When the coronavirus pandemic hit, weddings were put on hold, and venues like Lombardo's in Randolph, Massachusetts, were shut down.
At first it was for two weeks. That has turned into a year, sending brides like Crystal Leger into despair.
"Planning a wedding is supposed to be the best time of your life, and I've definitely spent more time crying about it than celebrating about it," she said.
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Her original wedding date was in October 2020. That's moved to May 15 -- fingers crossed. And what was supposed to be a guest list of more than 200 people is down to 10, if they stay with Lombardo's.
Leger said that’s a tough decision: "If we stay at 10, we have to decide whether we want to exclude our wedding party or our parents because we won't be able to have everybody in the same room."
David Lombardo doesn't understand why places like his family's business aren't under the same COVID restrictions as restaurants, which can handle 40% capacity right now. Massachusetts is in Phase 3, Step 1 of the reopening plan.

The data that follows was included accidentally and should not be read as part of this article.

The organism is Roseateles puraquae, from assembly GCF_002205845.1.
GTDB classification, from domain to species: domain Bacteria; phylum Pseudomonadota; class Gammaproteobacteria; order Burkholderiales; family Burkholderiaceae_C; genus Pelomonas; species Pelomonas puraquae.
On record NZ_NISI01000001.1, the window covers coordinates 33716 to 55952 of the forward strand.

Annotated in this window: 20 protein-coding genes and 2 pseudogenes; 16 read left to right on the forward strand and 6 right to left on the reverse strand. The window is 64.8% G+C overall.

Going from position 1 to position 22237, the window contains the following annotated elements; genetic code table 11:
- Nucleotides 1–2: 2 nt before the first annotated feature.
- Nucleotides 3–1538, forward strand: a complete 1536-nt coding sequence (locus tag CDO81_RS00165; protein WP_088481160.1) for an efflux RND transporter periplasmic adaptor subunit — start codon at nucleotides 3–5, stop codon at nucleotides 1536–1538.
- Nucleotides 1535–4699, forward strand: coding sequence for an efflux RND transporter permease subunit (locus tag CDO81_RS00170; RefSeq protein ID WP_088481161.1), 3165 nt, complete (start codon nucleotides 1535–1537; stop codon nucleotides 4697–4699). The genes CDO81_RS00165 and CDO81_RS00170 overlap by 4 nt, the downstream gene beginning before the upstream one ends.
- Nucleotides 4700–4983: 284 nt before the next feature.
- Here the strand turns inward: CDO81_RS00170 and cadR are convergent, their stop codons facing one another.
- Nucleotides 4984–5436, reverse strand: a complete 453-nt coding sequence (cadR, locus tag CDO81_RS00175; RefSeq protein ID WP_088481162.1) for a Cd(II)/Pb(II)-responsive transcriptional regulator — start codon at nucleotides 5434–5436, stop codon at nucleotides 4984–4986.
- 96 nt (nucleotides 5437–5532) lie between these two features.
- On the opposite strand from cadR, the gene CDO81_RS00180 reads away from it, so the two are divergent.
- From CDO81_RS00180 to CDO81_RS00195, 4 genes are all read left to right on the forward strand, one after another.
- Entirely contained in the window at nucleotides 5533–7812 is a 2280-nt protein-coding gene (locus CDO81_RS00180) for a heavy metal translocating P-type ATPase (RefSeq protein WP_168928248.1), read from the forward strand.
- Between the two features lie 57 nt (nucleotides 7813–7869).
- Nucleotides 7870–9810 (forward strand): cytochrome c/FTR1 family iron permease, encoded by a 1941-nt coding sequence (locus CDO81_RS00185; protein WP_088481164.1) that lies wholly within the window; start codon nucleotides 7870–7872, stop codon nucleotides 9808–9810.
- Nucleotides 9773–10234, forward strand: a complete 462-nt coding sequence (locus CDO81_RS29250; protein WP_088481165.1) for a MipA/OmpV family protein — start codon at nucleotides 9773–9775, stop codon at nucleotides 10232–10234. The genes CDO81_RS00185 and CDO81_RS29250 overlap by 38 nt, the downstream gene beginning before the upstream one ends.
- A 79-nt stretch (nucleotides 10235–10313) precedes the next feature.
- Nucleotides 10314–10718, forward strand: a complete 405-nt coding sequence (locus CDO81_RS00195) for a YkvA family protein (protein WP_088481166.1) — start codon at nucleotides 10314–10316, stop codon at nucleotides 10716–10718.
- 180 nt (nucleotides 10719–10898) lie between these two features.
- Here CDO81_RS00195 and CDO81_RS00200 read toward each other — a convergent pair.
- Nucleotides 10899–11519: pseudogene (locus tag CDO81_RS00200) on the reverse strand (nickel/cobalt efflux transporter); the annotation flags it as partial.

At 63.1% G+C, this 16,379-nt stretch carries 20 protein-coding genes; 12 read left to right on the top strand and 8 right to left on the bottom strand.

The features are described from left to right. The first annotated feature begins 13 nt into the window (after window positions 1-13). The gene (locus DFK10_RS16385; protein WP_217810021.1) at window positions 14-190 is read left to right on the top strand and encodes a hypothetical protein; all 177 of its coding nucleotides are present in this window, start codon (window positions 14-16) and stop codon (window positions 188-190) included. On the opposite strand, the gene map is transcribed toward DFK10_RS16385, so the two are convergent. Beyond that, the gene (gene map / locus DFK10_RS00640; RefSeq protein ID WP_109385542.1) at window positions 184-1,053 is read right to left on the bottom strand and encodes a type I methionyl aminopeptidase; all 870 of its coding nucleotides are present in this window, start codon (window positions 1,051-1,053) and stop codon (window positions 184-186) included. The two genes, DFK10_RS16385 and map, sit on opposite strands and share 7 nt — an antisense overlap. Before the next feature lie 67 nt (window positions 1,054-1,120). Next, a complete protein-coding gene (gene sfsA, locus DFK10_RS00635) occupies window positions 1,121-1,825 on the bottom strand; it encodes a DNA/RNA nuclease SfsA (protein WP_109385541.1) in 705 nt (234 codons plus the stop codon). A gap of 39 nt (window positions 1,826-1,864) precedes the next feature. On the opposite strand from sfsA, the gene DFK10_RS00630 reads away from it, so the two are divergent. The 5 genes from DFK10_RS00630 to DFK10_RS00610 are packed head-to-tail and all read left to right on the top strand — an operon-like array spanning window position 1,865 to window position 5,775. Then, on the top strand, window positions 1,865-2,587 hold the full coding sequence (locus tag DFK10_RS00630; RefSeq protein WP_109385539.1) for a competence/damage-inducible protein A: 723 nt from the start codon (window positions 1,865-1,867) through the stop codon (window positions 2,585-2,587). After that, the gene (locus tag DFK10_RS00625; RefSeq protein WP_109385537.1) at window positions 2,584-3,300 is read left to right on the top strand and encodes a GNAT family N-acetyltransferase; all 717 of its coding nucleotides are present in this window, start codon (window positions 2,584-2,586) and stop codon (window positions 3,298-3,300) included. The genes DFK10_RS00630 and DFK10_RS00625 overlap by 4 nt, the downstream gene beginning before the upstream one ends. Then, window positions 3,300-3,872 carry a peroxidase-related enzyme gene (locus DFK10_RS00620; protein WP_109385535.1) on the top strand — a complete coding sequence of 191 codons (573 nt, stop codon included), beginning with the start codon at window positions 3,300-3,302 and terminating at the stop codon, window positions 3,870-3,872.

"Our ballroom can hold a 1,000 person capacity, so 40% would be 400 people," Lomardo said.
Het added that the venue may not be ready for 400 people inside yet, but 100, 150 or even 200 could be accommodated safely
Wedding planner Blair Mitcham has lobbied the state on this, to no avail. And it's costing the industry, she said.
"We are doing the best we can in Massachusetts, but a lot of people want to go to other states, where the regulations are a little bit looser and they can have the party that they dreamed of," she said.
As for that May 15 date for Crystal and her fiancé, she said, "As the date gets closer, the less optimistic I am."
Mitcham said there is a meeting comping up next month that she hopes will result in fewer restrictions. In the meantime, 140 of the 148 people who work at Lombardo's remain unemployed.